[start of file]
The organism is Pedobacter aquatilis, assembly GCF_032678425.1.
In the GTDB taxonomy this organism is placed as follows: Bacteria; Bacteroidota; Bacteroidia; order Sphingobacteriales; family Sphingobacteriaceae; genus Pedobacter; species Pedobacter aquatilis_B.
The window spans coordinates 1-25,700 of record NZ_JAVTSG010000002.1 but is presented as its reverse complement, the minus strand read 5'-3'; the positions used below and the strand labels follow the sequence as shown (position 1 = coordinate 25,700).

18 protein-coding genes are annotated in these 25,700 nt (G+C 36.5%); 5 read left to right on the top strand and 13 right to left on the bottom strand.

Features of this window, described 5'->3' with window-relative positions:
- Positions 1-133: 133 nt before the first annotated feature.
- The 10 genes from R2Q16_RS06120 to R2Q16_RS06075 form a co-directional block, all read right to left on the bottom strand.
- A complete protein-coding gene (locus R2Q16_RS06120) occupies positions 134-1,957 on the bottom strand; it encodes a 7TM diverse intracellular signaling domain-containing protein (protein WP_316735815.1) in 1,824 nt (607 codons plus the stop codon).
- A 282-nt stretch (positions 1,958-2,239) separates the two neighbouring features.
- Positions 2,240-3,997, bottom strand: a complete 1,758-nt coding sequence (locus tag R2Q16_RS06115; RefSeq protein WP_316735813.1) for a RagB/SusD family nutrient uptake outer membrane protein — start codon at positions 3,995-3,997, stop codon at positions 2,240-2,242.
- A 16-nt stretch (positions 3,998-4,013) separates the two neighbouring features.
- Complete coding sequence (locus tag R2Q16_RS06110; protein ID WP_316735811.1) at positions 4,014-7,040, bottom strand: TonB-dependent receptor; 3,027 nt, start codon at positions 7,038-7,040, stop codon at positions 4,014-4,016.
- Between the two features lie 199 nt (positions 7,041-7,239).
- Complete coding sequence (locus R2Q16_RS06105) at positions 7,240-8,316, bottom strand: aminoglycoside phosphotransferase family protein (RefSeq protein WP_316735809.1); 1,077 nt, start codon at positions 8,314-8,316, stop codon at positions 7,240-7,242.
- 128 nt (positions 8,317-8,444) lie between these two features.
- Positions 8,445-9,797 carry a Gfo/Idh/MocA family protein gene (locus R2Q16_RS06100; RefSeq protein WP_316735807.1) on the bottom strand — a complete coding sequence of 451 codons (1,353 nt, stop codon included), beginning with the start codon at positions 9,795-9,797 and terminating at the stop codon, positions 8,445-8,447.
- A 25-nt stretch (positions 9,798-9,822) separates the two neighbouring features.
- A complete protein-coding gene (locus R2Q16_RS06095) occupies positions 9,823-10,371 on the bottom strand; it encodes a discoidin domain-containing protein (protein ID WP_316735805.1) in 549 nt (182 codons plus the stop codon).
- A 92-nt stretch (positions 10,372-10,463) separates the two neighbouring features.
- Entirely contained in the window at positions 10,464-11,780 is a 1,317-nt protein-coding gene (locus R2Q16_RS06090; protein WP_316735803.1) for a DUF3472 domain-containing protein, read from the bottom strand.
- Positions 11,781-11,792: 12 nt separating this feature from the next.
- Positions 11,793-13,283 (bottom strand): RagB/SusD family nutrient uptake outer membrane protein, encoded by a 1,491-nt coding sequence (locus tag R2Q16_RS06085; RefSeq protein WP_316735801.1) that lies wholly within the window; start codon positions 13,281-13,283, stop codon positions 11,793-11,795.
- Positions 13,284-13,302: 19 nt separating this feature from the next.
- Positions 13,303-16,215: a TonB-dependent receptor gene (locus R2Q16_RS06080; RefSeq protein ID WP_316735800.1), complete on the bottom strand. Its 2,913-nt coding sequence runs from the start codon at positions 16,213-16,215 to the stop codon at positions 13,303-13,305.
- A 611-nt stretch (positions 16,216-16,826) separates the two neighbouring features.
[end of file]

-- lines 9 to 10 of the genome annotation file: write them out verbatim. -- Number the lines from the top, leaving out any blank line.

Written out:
- A 282-nt stretch (positions 1,958-2,239) separates the two neighbouring features.
- Positions 2,240-3,997, bottom strand: a complete 1,758-nt coding sequence (locus tag R2Q16_RS06115; RefSeq protein WP_316735813.1) for a RagB/SusD family nutrient uptake outer membrane protein — start codon at positions 3,995-3,997, stop codon at positions 2,240-2,242.